It was a Tuesday afternoon, around 3pm. I was driving my children home from their second day of school.
Just as I started to turn from a busy road onto my smaller road, a white SUV swung itself in my path, intentionally blocking me from driving onto my road.
Just as quickly, he swerved out of the way, giving me just enough space to get through, and then he shouted, “RAAAAGHEAD!!!!” at me as he drove away.
By the time his words registered with me, he was already a block away. I pulled over and breathed to calm myself, my children repeatedly asking me what he had yelled.
I was in shock. This doesn’t happen often in my small Midwestern town. People are typically polite.
When things like this do happen—more and more often in Trump’s America, where hate is acceptable and racism is presidentially pardoned—I have to have the same conversation with myself, over and over again:
Should I stop wearing hijab? If it means my children and I are unsafe, should I stop wearing it?
How unsafe am I really? Today it’s bad names, but tomorrow it may be threats, and then it may be physical violence.
When will things have crossed the point that I am no longer just nervous and anxious, but actually unsafe?
A New Perspective
Around the same time this happened, I came across a video by Dr. Shabir Ally which answers the question, “Must Muslim women in America wear hijab even if they feel unsafe?”
He cites one Khaled Abou El-Fadl, a sheikh who is very well-educated and qualified, and who issued a fatwa earlier last year saying that no, Muslim women who feel unsafe in the West (because hate crimes are certainly increasing) are permitted to remove hijab.
He says: “…the critical issue for the classical jurists was not fitnah or sexual seduction, but rather the social status that various forms of dress would signify…”
He argues that if hijab makes a woman unsafe in a hostile environment, she should seriously consider removing it:
“… If the hijab causes women to stand out, and brings unwanted attention to them, and poses the risk of bringing harm to women… in my opinion, it is contrary to the purposes of Shariʿah for a woman to expose herself to harm of any kind simply for the purposes of covering her hair. Indeed, it is far more consistent with the purposes of Shariʿah for a woman to place more emphasis on educating her fellow citizens about Islam and Muslims instead of focusing on her physical appearance.”
I had my evidence. I had my fatwa. Now, I had to think.
Remembering the Past
As I pondered this question and the very real implications it would have in my life, my family, my friendships, and in my marriage, I recalled another time I was in a similar circumstance.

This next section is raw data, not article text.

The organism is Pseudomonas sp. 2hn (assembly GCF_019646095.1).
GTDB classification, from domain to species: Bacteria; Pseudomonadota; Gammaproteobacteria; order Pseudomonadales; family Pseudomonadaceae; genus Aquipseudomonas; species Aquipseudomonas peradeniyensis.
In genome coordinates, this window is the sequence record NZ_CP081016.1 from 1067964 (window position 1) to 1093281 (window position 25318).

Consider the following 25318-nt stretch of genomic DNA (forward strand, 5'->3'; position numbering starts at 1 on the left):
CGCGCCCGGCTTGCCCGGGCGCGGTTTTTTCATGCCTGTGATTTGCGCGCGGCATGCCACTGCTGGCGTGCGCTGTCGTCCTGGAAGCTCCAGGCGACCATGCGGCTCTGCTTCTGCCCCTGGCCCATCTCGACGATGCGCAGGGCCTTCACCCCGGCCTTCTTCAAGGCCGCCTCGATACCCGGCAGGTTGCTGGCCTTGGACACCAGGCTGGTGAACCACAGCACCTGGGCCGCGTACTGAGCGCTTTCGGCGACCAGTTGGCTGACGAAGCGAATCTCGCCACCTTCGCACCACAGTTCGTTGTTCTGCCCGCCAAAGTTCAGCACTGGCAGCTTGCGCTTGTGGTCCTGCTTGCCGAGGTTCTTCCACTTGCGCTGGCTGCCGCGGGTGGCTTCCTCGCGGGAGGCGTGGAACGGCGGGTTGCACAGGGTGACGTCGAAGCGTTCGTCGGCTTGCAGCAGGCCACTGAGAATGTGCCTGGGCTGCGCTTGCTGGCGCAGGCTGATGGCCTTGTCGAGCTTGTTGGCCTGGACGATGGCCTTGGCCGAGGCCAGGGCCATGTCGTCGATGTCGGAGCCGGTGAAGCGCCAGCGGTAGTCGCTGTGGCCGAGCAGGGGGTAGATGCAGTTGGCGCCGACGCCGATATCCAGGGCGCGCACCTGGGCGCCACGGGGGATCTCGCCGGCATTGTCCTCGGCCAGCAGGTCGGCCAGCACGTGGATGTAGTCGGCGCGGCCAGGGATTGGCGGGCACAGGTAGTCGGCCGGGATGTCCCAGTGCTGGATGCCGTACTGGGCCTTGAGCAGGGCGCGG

Rewind to the Autumn of 2015: I was a foreign, freshly-divorced, single mother in Alexandria, Egypt. I was living in a poor neighborhood where most people were either poorer Egyptians or poor foreigners, like myself.
Women from all nations, all skin colors, and all cultures were living in Egypt to study Quranic Arabic and the deen.
But there was one thing they all seemed to have in common: they all wore niqab.
I found myself surrounded by an enclave of foreign women who were extremist in their application of Islam. Everything I said, did, and felt was labelled “haraam”, with no evidence given.
But the worst thing I was doing, in their eyes, was refusing to wear niqab.
They begged me, they pressured me, they attacked my character, “advising” me with naseeha that I had a fundamental responsibility to “blend in” to the surroundings, to avoid drawing attention to myself.
When they were not successful, they sent their husbands to pressure me. Surely, I would listen to a man, right?
But I was not moved. Nothing could coerce me into covering my face in 100+ degree heat. Nothing could force me to do something beyond what God Himself and His Prophet demanded.
I would not be forced to observe a pseudo-religious custom which is neither required nor recommended or encouraged in my religion.
Their argument went something like this: “If all the foreign women here are wearing niqab, yours is the only white face they see. You are drawing attention to yourself! You must cover your face! Make it easier for the brothers to lower their gaze!”
This double-standard is shockingly common in the Muslim community.
We Muslim women are expected to do everything we can to avoid the attention and stares of our own Muslim brothers—those we should feel safest with—but expected to happily attract the attention of dangerous men in the street by wearing a moving target on our heads in the West.
It seems that our husband’s/father’s/brother’s jealousy is more important to them than our lives.
Nonetheless, I shall not be moved.
My children are watching me. I will teach my children to stand up to bigotry. I will teach them to resist the urge to assimilate.
I will teach them to be proud of their faith, and that they should not work to “pass” for American.
We ARE American.
We will not go away. We will not disappear into the background so that WASP (White Anglo-Saxon Protestant) Americans are more comfortable.
I will not be intimidated to remove any of my clothing any more than I was intimidated to put on more clothing than I have to.
My body does not belong to my husband, my family, my society, or even myself. It belongs to God, and I will observe the letter and the spirit of the Law He gave me.
Today, that means standing strong and proud in my hijab. Tomorrow, it may mean removing my hijab if it is necessary to keep myself and my children safe.
I answer to Allah alone.